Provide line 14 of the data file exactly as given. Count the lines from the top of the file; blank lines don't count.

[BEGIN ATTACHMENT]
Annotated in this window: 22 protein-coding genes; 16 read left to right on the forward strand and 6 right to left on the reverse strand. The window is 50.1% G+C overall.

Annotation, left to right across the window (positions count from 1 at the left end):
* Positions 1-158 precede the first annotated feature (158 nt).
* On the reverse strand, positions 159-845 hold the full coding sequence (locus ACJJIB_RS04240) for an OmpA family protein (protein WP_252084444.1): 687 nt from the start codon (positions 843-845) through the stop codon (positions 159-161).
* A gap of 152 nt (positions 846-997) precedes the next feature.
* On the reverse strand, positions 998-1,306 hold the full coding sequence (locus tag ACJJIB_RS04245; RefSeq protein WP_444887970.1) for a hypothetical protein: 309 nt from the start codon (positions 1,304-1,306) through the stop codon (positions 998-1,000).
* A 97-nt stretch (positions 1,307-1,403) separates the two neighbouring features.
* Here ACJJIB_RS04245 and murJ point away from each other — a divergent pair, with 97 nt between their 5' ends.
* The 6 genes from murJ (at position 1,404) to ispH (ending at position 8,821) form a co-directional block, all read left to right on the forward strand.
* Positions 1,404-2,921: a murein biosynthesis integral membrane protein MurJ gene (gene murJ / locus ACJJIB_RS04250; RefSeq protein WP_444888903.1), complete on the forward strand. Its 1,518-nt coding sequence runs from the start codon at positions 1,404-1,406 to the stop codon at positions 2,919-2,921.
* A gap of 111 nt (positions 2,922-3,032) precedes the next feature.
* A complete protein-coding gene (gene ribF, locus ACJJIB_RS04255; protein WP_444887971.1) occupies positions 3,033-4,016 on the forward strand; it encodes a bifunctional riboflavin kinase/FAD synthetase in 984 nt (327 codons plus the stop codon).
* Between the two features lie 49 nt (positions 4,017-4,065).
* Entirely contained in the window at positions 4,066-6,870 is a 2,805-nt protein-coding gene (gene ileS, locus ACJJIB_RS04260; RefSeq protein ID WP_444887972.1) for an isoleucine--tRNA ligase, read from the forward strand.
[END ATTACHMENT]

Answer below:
* Entirely contained in the window at positions 4,066-6,870 is a 2,805-nt protein-coding gene (gene ileS, locus ACJJIB_RS04260; RefSeq protein ID WP_444887972.1) for an isoleucine--tRNA ligase, read from the forward strand.